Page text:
These developments were painstakingly made and took an enormous amount of work by advocates such as Mary, Larry, Brian, Dawn Carico, and many others. It’s important and it will save the lives of Iowans. I don’t want to downplay it.

Lawyer: We have a child mental health system built of toothpicks

But intervention in the crisis is just the beginning. In the documentary, Jennifer Ole-Wales of the advocacy group Please Pass Love was very honest in her assessment of the Iowa system and some of its leaders:

“So when I’m in the Capitol, and I talk to lawmakers, and they say to me, ‘Jane, mental health isn’t really a thing. It’s just bad parenting, “It’s so frustrating, because that’s not accurate. It’s not evidence-based, it’s not science-based. And it totally rejects an entire experience that we know millions of people are going through. And when you have that mindset, it means you’re also not Defending the components it represents.”

(Some of us watching the Iowa PBS documentary gasp again at this point. Some may have been shocked. To me, the outrage was at the level of ignorance it takes for a lawmaker to make such an observation about bad parenting.)

Yuli-Wells added: “That’s why in Iowa, we have a child mental health system built of toothpicks. So when you look at a mental health system that is built out of toothpicks, and then you have a disaster like COVID blowing, of course, your system is going to collapse.”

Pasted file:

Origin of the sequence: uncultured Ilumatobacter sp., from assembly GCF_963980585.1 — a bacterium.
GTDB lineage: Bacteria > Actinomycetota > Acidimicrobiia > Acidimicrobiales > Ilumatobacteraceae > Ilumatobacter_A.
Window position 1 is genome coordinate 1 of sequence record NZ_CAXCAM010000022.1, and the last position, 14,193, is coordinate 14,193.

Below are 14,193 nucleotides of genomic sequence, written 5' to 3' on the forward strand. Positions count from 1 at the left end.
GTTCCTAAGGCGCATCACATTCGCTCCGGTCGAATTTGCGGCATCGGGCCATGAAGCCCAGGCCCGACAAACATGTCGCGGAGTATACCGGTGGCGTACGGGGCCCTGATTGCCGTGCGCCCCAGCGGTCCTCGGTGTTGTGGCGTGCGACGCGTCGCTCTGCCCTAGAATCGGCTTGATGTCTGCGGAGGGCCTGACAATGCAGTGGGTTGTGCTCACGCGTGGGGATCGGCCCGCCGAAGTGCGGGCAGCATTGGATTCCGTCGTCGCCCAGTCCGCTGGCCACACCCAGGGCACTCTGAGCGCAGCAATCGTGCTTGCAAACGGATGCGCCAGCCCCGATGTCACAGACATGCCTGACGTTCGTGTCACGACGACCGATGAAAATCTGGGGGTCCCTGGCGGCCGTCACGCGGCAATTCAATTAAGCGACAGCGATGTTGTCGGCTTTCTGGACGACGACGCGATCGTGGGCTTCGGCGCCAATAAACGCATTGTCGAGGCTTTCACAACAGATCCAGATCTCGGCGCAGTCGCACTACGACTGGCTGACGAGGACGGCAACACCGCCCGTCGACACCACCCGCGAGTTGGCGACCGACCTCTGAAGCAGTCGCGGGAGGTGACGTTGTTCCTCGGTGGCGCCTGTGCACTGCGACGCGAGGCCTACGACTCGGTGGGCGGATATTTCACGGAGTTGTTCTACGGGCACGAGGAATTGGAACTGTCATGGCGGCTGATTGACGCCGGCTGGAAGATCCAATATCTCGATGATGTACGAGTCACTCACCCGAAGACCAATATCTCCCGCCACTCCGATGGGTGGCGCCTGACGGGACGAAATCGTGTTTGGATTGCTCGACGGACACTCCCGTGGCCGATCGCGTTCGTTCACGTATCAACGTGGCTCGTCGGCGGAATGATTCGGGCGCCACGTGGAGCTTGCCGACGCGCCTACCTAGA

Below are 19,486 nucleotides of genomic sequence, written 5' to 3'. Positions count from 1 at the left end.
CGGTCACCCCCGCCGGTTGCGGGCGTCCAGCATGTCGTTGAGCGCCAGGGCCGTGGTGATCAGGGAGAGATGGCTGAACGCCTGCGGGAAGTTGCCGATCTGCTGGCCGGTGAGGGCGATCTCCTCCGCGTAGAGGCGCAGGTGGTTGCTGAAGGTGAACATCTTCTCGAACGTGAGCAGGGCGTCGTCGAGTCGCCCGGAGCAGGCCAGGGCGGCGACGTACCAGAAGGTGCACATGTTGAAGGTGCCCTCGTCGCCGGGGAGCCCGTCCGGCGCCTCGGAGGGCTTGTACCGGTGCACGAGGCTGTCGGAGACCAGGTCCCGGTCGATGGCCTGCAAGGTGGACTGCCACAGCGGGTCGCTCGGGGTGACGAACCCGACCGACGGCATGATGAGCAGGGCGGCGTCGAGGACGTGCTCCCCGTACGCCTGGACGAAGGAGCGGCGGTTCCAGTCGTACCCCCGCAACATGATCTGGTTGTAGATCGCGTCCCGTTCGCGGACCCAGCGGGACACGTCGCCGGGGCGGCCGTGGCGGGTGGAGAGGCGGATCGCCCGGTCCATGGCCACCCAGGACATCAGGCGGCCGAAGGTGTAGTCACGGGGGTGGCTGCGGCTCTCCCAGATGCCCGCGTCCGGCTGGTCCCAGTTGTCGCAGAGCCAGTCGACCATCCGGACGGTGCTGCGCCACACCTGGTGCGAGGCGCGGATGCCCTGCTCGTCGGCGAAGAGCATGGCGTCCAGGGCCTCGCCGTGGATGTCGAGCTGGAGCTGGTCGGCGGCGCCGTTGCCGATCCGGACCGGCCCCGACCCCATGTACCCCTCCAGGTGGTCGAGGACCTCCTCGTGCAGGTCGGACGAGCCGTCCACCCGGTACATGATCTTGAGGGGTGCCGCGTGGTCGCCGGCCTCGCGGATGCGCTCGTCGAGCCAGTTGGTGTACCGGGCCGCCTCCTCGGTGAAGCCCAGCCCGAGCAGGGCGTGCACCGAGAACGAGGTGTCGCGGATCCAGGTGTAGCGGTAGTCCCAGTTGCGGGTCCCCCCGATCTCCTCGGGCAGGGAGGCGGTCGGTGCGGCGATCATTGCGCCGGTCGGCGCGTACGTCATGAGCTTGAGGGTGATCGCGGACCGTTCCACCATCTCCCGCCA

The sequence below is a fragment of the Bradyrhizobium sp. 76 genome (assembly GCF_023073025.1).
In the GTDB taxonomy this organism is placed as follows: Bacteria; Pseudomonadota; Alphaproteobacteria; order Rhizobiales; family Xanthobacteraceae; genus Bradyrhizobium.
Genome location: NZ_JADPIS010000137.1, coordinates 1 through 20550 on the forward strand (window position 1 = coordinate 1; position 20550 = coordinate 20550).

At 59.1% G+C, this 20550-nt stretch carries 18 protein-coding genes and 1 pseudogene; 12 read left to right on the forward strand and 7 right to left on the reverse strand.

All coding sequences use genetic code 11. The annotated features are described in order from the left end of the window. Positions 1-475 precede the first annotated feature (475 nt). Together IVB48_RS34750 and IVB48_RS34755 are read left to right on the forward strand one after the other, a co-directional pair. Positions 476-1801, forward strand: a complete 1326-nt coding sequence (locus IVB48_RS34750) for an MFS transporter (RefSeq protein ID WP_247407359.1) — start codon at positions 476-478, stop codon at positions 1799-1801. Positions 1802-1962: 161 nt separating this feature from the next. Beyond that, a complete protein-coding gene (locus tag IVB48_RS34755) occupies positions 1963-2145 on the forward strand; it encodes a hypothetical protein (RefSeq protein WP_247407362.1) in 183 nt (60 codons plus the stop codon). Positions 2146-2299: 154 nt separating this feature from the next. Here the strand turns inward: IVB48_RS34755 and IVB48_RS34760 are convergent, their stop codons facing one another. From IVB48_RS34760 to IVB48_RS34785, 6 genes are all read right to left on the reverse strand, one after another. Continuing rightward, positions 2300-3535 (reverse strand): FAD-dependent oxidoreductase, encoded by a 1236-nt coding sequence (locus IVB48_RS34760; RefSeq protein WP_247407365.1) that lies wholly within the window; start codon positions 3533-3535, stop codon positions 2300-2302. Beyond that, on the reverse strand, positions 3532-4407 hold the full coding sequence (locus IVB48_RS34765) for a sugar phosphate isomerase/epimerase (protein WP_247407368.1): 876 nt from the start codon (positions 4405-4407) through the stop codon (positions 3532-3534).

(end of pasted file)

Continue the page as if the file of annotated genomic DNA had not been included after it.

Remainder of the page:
One of the most acute needs in Iowa is simply to make more providers available, especially those with experience treating children. Programs like loan forgiveness for providers, more psychiatric residencies at the University of Iowa, and tiered compensation for hospitals that treat the most serious illnesses can be effective, but they need resources.

That may be why five years after Serge Neubauer’s death, Iowa still lacks a long-term subacute residential treatment center for adolescents and young adults. It’s not hospital admission but it’s time in a safe place to learn coping skills and put them into practice for months. Mary Neubauer said they had to go out of state to find those services for Serge – too far away, so the whole family struggled from the distance.

“It’s my dream to get there one day because that’s what our son desperately needs and we couldn’t find here,” said Marie Neubauer.

I hope Iowa policymakers will seriously consider making mental health access a priority in the state’s budget and policy. I hope voters make it their job to elect people who will work for change. Those who would like to help can start by contacting the NAMI Iowa advocacy group, [email protected] or (515) 254-0417.

And if you are in a crisis or know someone, please contact Iowa Hotline 988.

Watching a documentary isn’t fun, even if you don’t lose anyone to suicide. It certainly wasn’t fun for Mary and Larry to retell their story. But it is important. This makes a difference. Iowa kids deserve better than a house of toothpicks.

Are they painful, or are such events painful? Yes,” said Marie Neubauer. “But I still speak up and try to push for change away from deep-rooted fear, quite frankly, because I know how many other families are in the situation now that we’re with Sergey. And unless we make changes, they’re going to have the same horrible outcome we had, so let’s keep talking about it, let’s all keep pushing for change, because that’s the only way things will get better.”